A team of chemists at

The chemists said in San Francisco on Thursday that doctors may look for antibodies or related bio-markers out of the blood as the body's immune system mounts a response.

``This is while detecting a disease, whether it is cancer or infection by human immunodeficiency virus (HIV), which leads to acquired immune deficiency syndrome (AIDS).``The technique involves a molecule that the bio-marker will bind to.

``Through a series of specialised chemical reactions, known as an immunoassay, researchers can isolate an identifying "flag" adorned to the molecule, and the bio-marker bound to it, to provide a proxy measurement of the disease’’, they said.

The new technique was developed in the lab of Carolyn Bertozzi, a professor of chemistry at Stanford.

It augments the standard procedure with deoxyribonucleic acid (DNA) screening technology, by replacing the standard flag with a short strand of DNA.

This can then be teased out of the sample using DNA isolation technologies.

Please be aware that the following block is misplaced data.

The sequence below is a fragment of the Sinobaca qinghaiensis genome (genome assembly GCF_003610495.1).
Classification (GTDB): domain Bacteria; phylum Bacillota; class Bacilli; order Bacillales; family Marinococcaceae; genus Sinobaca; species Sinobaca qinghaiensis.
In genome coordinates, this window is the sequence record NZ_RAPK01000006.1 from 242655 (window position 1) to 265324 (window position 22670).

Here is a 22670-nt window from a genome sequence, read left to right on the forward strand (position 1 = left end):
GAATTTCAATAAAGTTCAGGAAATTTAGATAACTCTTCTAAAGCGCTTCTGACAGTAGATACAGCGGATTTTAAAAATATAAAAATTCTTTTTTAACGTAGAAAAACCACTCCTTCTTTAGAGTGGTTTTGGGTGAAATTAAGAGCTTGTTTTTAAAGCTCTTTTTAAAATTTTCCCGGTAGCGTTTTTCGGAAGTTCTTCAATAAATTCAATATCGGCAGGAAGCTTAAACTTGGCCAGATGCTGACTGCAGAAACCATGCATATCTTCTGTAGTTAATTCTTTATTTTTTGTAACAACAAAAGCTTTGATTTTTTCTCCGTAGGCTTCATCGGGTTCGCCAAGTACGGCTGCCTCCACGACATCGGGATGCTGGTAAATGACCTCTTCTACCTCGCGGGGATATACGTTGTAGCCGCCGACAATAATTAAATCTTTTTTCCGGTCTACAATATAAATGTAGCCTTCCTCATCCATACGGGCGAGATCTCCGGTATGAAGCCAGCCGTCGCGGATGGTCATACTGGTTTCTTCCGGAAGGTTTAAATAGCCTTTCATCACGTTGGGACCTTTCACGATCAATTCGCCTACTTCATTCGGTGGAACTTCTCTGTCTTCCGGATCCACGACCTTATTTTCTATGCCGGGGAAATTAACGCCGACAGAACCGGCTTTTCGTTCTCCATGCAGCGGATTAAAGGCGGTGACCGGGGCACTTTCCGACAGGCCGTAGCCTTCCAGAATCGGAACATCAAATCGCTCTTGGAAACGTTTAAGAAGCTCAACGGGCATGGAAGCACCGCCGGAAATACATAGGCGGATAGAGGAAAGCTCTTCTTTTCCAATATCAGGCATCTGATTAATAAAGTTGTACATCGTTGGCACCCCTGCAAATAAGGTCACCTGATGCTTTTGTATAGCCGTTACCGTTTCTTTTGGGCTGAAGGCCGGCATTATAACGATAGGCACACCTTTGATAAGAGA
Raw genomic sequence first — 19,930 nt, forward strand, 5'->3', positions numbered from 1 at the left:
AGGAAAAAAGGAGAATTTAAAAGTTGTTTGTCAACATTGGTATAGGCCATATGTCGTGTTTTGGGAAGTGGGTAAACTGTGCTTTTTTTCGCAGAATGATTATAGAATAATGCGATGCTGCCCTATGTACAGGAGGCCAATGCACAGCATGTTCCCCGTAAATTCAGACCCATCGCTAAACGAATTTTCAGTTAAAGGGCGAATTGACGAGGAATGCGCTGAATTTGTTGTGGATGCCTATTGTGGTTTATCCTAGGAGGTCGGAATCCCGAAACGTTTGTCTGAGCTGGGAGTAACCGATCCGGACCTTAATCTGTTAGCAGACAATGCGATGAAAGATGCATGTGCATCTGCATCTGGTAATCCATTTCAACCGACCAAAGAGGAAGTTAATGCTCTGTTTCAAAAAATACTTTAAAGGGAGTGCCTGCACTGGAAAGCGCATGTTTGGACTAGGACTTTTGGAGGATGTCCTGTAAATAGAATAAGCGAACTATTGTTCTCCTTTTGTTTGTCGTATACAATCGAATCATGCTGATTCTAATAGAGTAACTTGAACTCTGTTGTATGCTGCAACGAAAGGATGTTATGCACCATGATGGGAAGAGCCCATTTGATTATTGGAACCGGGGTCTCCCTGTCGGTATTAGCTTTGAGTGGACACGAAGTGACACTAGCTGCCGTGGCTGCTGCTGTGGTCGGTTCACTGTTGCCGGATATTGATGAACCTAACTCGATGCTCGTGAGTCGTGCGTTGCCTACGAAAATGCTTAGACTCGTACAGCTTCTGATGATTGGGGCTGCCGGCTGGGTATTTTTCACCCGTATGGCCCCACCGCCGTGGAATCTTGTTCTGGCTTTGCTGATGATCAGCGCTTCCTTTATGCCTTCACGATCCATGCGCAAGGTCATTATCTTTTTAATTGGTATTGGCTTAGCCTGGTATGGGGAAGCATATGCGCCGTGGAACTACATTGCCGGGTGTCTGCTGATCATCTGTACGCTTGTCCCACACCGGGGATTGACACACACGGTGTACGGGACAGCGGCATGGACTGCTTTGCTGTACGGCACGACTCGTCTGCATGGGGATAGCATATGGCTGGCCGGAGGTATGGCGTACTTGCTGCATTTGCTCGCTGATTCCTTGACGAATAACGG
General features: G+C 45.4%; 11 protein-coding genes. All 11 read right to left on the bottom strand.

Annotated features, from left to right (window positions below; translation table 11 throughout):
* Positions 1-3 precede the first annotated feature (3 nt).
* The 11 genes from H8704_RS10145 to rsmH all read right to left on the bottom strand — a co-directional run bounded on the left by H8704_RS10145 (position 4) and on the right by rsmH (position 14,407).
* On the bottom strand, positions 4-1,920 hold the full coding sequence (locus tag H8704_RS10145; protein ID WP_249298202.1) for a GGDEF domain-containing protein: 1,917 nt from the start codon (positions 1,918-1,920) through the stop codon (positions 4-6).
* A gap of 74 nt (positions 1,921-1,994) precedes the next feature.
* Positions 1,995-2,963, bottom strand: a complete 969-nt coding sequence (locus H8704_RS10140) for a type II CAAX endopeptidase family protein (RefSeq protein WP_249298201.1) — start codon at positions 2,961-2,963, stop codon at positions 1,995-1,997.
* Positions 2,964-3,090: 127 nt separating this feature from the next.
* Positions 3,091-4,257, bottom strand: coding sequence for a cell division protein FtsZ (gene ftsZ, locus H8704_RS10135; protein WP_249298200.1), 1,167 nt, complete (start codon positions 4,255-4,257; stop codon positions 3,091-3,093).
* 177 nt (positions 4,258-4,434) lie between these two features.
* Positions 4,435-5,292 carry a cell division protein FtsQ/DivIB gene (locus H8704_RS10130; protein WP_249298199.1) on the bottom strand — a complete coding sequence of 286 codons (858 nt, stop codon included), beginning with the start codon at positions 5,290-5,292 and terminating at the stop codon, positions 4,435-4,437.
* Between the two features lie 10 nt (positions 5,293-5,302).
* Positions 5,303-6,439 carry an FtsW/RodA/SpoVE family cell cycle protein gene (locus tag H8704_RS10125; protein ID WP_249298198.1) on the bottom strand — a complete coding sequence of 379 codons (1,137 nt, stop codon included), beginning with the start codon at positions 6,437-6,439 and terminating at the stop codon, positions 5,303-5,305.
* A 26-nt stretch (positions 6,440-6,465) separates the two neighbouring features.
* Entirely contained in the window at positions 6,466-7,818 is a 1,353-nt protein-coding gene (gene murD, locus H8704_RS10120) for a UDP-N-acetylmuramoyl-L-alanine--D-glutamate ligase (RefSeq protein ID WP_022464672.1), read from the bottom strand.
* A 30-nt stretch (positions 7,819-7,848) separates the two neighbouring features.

They said this is because the DNA screening is known to be far more sensitive than technologies used in traditional antibody detections.

The chemists said that by detecting the bio-markers of disease at lower concentrations, physicians could theoretically catch diseases far earlier in their progression.

The Stanford team noted in a study published in the journal ACS Central Science that they tested the new technique, with its signature DNA flag, against four commercially available tests approved by U.S. Food and Drug Administration for bio-marker for thyroid cancer.

``It outperformed the sensitivity of all of them, by at least 800 times, and as much as 10,000 times.

Peter Robinson, a co-author on the study said that "the thyroid cancer test has historically been a fairly challenging immunoassay, because it produces a lot of false positives and false negatives, so it wasn't clear if our test would have an advantage.

``We suspected ours would be more sensitive, but we were pleasantly surprised by the magnitude.

Meanwhile, the group announced winning grants to advance the technique into clinical trials, including a trial underway to help evaluate the technique as a screening tool for HIV.

They said early detection and treatment of the virus can help ensure that its effects on the patient are minimized and reduced the chance that it is transmitted to others.

The researchers said they were also pursuing tests for Type 1 diabetes, for which early detection could help patients manage the disease with fewer side effects.